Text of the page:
Thursday, June 19, 2003

Brother's Keeper

I went to a small gathering of local activists in the Portland area the other day. We talked about many matters, most related to the question of getting the Democrats to take back the political high ground in this country. One of the participants brought up the point that the Democrats have lost the moral argument in the last couple of decades. The Republicans have pushed a message that says that government is the cause of all of our problems and that if we just get rid of its influence on our lives we can achieve great things through our own individual strength of character. This is a message at odds with the traditional Democratic message that this country sinks or swims together and that government is a vehicle by which we can keep all of us afloat instead of just the few who can afford to buy the best life-jackets. Democrats lost sight of that message when they became to focused on the narrow interests of special interest groups (whether it was leftist social organizations in the 70s or corporatists in the 80s and 90s). They lost the moral argument that they knew how best to elevate the spirit of the American people. The Republicans became the defenders of the little guy against the depravations of the government while Democrats became the defenders of the "radical" groups who wanted to use the might of the government to force their social agenda on the rest of us. When the Democrats started to lose the argument they started to lose the power. When they realized they were the power they searched around for the cause and came to the mistaken conclusion that the Republicans had the better argument (self-interest over the interests of all) but that it needed to be tempered with the compassion of Democratic ideals. Thus was born the New Democratic movement of Bill Clinton and the DLC. This was an argument that stemmed the tide, for a while. But it was ultimately a losing argument because it included a concession that the Republican core philosophy was right and the Democratic core philosophy was wrong. All it would take for the Republicans to seal their resurgence into a "permanent" supremacy would be to adopt the New Democratic line about compassionate implementation of conservative principles. Thus was born George W. Bush. What this proves is a basic fact of life: you can't win the game if you allow the opposition to write all the rules. What the Democrats need to do is regain the moral high ground. A narrow focus on issues will get them no where as long as the Republicans can continue to insist that they are the defenders of all that is good and right in the American soul. With that in mind, I give you the following op-ed by Howard Dean that was published yesterday in the Des Moines Register. In it Gov. Dean launches a direct attack on the duplicity of the Bush economic policy. He points out the simple truth that has been known for some time but few have been willing to publicly acknowledge: that the Republican economic plan is to bankrupt the federal government so that it can no longer provide the social services that progressives spent more than a century building:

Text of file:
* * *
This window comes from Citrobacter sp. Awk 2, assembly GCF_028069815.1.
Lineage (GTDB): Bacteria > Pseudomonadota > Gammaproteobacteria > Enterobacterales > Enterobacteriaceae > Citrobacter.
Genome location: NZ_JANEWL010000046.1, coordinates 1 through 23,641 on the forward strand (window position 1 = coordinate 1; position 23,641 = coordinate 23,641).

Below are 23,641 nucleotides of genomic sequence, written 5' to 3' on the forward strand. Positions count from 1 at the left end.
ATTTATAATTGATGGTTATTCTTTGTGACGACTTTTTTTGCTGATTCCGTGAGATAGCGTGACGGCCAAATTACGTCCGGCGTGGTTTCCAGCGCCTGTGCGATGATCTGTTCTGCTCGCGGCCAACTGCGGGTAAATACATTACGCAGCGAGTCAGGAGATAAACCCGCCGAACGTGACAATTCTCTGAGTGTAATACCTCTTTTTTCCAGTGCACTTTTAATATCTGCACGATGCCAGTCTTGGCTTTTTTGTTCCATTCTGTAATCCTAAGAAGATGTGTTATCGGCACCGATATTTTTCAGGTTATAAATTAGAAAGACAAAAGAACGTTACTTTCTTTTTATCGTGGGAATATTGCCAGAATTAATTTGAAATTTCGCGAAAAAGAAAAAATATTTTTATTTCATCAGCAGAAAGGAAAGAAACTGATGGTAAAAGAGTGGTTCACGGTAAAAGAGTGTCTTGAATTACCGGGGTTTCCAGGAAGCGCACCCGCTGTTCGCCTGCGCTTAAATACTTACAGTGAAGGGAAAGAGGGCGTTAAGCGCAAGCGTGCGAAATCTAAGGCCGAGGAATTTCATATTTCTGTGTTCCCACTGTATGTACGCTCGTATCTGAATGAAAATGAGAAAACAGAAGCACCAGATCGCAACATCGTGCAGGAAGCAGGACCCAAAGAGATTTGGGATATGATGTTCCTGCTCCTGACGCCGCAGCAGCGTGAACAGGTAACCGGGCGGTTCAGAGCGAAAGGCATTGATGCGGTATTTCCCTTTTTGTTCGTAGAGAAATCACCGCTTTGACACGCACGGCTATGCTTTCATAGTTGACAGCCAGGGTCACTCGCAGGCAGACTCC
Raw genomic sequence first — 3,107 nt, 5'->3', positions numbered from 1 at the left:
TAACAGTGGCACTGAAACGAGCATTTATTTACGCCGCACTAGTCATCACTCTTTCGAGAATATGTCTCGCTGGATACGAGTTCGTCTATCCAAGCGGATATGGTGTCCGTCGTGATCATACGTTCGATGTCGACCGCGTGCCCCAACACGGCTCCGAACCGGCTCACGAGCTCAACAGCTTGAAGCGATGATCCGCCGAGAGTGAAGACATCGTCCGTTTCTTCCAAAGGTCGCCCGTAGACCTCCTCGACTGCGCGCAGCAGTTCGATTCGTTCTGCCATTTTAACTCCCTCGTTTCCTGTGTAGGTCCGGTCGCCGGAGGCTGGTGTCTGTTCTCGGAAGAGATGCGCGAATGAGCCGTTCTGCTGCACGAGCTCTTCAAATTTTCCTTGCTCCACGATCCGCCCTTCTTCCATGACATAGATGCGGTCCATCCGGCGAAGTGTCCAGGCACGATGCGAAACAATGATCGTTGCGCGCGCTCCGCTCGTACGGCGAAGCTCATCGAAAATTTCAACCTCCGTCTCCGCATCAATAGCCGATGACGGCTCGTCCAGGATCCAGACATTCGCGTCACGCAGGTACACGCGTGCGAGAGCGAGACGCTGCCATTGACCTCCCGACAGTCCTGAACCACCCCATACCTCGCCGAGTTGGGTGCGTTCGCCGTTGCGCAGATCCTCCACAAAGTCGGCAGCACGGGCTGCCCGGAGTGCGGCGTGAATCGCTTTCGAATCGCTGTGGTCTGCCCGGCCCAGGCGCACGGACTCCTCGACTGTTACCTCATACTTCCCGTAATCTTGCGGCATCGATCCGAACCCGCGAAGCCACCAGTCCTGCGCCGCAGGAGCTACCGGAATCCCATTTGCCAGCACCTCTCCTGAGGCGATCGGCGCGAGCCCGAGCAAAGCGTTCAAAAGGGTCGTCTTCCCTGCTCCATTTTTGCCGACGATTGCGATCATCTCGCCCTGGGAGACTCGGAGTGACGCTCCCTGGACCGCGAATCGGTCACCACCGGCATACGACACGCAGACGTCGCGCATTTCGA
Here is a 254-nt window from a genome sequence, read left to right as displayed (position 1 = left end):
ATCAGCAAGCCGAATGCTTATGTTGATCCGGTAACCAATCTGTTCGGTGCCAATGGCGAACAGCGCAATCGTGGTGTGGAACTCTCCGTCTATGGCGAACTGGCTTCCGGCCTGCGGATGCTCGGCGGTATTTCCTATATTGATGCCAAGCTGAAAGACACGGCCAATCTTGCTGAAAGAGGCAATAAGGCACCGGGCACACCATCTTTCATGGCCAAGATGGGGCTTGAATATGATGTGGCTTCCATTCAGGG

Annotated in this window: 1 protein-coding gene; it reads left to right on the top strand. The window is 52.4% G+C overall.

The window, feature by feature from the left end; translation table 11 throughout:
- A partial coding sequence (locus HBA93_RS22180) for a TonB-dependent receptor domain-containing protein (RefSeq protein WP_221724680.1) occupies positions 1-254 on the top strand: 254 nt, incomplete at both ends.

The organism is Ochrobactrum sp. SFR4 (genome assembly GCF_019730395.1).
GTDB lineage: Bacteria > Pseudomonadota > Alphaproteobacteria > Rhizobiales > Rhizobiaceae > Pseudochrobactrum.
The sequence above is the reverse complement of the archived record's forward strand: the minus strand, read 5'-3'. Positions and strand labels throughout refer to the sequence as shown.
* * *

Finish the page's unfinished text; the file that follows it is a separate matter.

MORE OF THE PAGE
Deliberately creating such an economic climate is not only irresponsible, it is immoral. The Congressional Budget Office recently announced the federal budget deficit has hit $400 billion. Federal revenues have hit the lowest level since the end of the Eisenhower administration. Unemployment has hit a nine-year high. Make no mistake: We are in the fight for the ideals that make our country strong. On the one side is a Democratic vision of a country in which we commit as a community to providing affordable health care to every American, public education to every child, a healthy environment to our families and Social Security and Medicare to our seniors. On the other is a Republican Party that seeks to privatize Social Security and education and to open our national parks to the highest bidder. The sooner the Democrats recognize this isn't a fight over tax cuts, but a battle for our country's heart, soul and future, the sooner the American people will join our cause. What America needs now is a Democratic Party with the backbone to stand up for the future of our country and against President Bush"s reckless economic policies. It is time for the Democratic Party to speak up and be clear in telling the American people this one incontrovertible fact: We will never achieve social justice in this country without fiscal responsibility. My central commitment upon taking office will be to repeal these tax cuts and to put our fiscal house in order. We must meet our fundamental obligations to teach our children, care for our parents and defend our nation. We will not meet these obligations if we bankrupt our country. My commitment to the values that make us proud to be Americans is absolute. If we fail to defeat this president and stop his radical agenda, we will surrender the central ideal proclaimed from one American generation to the next throughout our history: "We are one nation, and we are all in this together."
Howard Dean understands that this is a battle for the moral high ground. Furthermore, he knows how to make this THE fundamental issue of this election. As he said, this is not about any one particular policy issue. It is about a fundamental disagreement about human nature itself. Are we in this only for ourselves or are we in it for us all? Are we our brother's keeper?


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